Other government departments are also encouraging their employees to sign up for the Aarogya Setu app. For instance, several departments in the Indian Railways received a request for employees and their families to download the application.
A document sent out to Railway units includes asking them to calculate and record the number of ‘app installations’ done by staff and their families and notes that this will be uploaded to e-Drishti, the national transporter’s internal software system.
Aarogya Setu: Virus versus Privacy?
On April 3, Ram Madhav, the national general secretary of the Bharatiya Janata Party, had also tweeted asking people to download the Aarogya Setu, saying that it allows the government to “access your location always”.
Curiously, he deleted it within minutes, despite the fact that it had already been retweeted 100 times.
The Aarogya Setu or ‘Health Bridge’ app is a contact tracing mechanism that is designed to inform people if they come into contact with a COVID-19 infected patient.
This is the app’s modus operandi: once a user downloads Aarogya Setu, it asks them for their personal information and more crucially, permission to keep both GPS and Bluetooth on permanently.
By doing this, the core function of the app plays out in two different ways. Firstly, if a user ever comes in the vicinity of an infected patient, it warns them – although it could be that most times that the user will have started to feel symptoms before an alert actually comes through.
Secondly, if the user herself tests positive for COVID-19, people who have been in and around their vicinity will be alerted to go get tested.
It also notes that all personal information is stored locally on the user’s device, and will be used by the Government of India (via the cloud) “in anonymised, aggregated datasets for the purpose of generating reports, heat maps and other statistical visualisations for the purpose of the management of COVID-19 in the country”. If you test positive, the data can then be shared with other people “to carry out necessary medical and administrative interventions”.
“There isn’t enough information available on what data will be collected, how long will it be stored and what uses it will be put to. If the data gets shared with the government of India, what the government can use it for needs to be specified. Otherwise, it will be a violation of the notice and consent principles,” said Prasanna S., a Delhi-based lawyer who represented petitioners in the ‘Right to Privacy’ case before the Supreme Court.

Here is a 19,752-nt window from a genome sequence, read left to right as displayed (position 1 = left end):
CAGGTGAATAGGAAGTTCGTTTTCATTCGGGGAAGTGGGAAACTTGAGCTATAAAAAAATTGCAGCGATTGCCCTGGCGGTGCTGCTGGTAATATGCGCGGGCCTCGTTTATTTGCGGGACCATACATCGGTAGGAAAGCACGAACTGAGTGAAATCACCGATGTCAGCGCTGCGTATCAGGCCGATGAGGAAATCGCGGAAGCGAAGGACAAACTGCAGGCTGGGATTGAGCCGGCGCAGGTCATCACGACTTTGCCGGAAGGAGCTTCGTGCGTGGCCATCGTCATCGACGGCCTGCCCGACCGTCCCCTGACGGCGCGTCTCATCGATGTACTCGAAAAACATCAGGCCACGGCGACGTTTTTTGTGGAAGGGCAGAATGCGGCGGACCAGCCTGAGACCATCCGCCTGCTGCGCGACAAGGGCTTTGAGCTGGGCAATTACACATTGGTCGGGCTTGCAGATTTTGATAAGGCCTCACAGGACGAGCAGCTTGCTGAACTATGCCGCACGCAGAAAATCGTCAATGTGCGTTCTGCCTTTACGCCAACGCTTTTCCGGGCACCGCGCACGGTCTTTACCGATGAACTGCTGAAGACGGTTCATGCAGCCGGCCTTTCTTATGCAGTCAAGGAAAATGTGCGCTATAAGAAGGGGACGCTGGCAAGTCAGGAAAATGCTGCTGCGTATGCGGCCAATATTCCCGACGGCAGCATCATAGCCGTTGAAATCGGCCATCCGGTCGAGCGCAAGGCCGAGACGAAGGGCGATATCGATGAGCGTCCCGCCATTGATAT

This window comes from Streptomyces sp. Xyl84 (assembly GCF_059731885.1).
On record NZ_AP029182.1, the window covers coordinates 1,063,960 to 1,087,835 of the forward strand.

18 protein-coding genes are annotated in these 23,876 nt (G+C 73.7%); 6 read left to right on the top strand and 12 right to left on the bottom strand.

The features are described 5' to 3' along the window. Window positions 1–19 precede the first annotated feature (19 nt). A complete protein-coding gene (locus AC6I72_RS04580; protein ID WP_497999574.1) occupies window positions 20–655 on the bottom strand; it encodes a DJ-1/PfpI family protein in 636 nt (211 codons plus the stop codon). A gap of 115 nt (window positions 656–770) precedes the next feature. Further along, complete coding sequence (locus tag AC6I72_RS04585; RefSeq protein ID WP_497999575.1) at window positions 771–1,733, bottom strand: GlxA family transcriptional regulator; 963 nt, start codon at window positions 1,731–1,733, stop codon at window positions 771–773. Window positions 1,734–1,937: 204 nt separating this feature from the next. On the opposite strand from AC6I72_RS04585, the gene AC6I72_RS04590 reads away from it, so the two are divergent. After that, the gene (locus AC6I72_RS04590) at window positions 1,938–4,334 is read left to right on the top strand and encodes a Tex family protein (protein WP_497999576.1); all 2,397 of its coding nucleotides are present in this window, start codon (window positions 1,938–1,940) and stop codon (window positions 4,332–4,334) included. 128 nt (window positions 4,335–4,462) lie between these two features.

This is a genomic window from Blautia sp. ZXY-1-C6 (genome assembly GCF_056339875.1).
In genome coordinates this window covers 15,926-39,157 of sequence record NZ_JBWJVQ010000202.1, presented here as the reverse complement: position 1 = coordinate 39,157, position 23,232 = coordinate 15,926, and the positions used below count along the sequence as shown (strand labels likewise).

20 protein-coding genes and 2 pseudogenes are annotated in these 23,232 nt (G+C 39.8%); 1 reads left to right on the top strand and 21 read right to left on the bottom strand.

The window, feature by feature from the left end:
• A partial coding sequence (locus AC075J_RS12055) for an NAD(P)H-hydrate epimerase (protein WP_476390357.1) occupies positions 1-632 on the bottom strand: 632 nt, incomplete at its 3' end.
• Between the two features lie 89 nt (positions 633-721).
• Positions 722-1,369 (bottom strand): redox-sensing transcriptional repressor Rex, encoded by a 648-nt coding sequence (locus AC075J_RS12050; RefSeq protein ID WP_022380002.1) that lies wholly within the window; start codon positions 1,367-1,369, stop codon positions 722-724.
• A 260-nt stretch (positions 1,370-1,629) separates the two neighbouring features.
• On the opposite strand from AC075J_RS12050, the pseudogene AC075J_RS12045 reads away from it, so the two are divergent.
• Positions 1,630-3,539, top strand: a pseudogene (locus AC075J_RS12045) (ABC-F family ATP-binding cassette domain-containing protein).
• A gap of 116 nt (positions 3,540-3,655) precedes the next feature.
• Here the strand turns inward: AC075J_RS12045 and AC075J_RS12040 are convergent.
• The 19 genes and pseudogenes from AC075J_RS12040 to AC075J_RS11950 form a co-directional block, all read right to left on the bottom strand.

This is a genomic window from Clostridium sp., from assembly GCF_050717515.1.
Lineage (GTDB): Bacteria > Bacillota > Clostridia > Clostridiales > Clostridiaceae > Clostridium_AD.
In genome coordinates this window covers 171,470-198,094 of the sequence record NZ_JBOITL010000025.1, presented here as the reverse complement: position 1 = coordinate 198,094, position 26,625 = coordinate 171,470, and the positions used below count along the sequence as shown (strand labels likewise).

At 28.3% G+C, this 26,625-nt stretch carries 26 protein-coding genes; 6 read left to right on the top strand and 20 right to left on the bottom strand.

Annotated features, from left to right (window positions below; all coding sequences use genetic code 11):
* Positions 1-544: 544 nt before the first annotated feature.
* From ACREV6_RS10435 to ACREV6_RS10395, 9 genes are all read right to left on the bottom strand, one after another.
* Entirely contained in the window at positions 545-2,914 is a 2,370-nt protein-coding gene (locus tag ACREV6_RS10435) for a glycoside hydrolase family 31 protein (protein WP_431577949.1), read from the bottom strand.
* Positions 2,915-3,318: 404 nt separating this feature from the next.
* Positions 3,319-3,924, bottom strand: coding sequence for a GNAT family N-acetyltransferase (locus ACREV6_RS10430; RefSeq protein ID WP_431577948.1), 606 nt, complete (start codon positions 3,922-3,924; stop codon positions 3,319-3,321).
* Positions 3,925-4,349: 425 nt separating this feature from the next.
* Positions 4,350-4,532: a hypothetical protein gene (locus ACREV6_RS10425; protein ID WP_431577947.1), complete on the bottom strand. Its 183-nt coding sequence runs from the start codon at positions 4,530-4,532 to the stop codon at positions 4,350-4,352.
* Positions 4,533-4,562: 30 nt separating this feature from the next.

Other tech experts, like Medianama’s Nikhil Pahwa, have also pointed out that the Aarogya Setu app’s design should be outsourced, so it can be tested by the community for any privacy vulnerabilities. Pahwa notes that even countries like Singapore did this with their own government app.
Beyond this, there are also questions of how useful the app will be during a lockdown – and the inevitable time-lag that comes with a COVID-19 patient being tested positive and then an alert being sent out.
Other issues include how accurate the GPS and Bluetooth technology will be, sparking some concern as to whether it will instead be used to locate violators of the national lockdown or help in geo-fencing quarantined people, as other initiatives have sought to do.
“The problem with Aarogya Setu is the government is collecting wide information about the population instead of educating the population about health practices. Instead of a vaccine we get an app that is of no use. If apps can solve everything, why do we need a government, let’s replace them with an app,” sad Srinivas Kodali, a researcher who studies the effects of technology on society.
What does the AYUSH brochure say?
The MHRD also circulated an AYUSH ministry’s brochure, which it said was recently developed.
The brochure says that although “there is no medicine for COVID-19 as of now”, the AYUSH protocol is aimed at prevention care. It derives its care protocol from Ayurvedic concepts like “Dinacharya” i.e daily regimen and “Ritucharya” which is seasonal regimen for a healthy living.
The AYUSH ministry says that its prescriptions are based on “plant-based science” based on classical Ayurvedic scriptures to boost an individual’s immunity levels.
Some of its recommendations are as follows:
- Application of sesame oil/coconut oil/ghee in both the nostrils twice daily.
- Steam inhalation with mint or caraway seeds once daily.
- 2-3 doses of clove and honey, although the ministry says it is best to consult a doctor if a person has persistent dry cough or a sore throat.
- Mouth rinsing by oil and warm water twice or thrice daily.
- Increased use of turmeric, cumin, coriander, and garlic in cooking.
- Daily practice of Yogasana, Pranayama, and meditation for 30 minutes.
- Daily doses of Chyavanprash, herbal tea and milk.
While most Ayurvedic experts will agree that such prescriptions are useful for a healthy lifestyle, it is unclear from the brochure how they will prevent an individual from contracting COVID-19 in current circumstances.